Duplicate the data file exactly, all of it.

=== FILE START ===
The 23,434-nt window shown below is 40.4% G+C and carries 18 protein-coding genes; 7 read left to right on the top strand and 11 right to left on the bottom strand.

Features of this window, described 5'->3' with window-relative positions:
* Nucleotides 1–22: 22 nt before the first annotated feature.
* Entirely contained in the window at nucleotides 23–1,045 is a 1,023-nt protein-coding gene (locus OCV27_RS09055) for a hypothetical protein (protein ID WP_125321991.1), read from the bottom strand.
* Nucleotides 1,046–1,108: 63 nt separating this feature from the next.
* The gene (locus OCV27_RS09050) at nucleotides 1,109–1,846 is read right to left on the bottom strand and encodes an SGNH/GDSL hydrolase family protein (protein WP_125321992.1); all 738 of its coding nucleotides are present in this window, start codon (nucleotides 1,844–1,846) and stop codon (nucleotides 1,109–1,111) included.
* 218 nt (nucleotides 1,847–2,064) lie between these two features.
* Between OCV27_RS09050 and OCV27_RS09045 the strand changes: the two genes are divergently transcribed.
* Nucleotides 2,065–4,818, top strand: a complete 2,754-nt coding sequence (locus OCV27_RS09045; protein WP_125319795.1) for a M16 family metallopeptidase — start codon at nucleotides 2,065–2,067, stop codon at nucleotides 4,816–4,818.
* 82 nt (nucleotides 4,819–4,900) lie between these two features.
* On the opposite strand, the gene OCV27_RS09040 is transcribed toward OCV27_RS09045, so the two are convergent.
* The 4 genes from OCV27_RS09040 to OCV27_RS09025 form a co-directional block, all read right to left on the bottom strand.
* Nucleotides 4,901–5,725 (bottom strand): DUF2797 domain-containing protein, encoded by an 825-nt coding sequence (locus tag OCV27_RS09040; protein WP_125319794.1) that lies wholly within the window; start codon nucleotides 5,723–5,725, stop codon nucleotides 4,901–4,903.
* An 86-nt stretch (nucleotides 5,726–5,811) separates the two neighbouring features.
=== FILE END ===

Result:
The 23,434-nt window shown below is 40.4% G+C and carries 18 protein-coding genes; 7 read left to right on the top strand and 11 right to left on the bottom strand.

Features of this window, described 5'->3' with window-relative positions:
* Nucleotides 1–22: 22 nt before the first annotated feature.
* Entirely contained in the window at nucleotides 23–1,045 is a 1,023-nt protein-coding gene (locus OCV27_RS09055) for a hypothetical protein (protein ID WP_125321991.1), read from the bottom strand.
* Nucleotides 1,046–1,108: 63 nt separating this feature from the next.
* The gene (locus OCV27_RS09050) at nucleotides 1,109–1,846 is read right to left on the bottom strand and encodes an SGNH/GDSL hydrolase family protein (protein WP_125321992.1); all 738 of its coding nucleotides are present in this window, start codon (nucleotides 1,844–1,846) and stop codon (nucleotides 1,109–1,111) included.
* 218 nt (nucleotides 1,847–2,064) lie between these two features.
* Between OCV27_RS09050 and OCV27_RS09045 the strand changes: the two genes are divergently transcribed.
* Nucleotides 2,065–4,818, top strand: a complete 2,754-nt coding sequence (locus OCV27_RS09045; protein WP_125319795.1) for a M16 family metallopeptidase — start codon at nucleotides 2,065–2,067, stop codon at nucleotides 4,816–4,818.
* 82 nt (nucleotides 4,819–4,900) lie between these two features.
* On the opposite strand, the gene OCV27_RS09040 is transcribed toward OCV27_RS09045, so the two are convergent.
* The 4 genes from OCV27_RS09040 to OCV27_RS09025 form a co-directional block, all read right to left on the bottom strand.
* Nucleotides 4,901–5,725 (bottom strand): DUF2797 domain-containing protein, encoded by an 825-nt coding sequence (locus tag OCV27_RS09040; protein WP_125319794.1) that lies wholly within the window; start codon nucleotides 5,723–5,725, stop codon nucleotides 4,901–4,903.
* An 86-nt stretch (nucleotides 5,726–5,811) separates the two neighbouring features.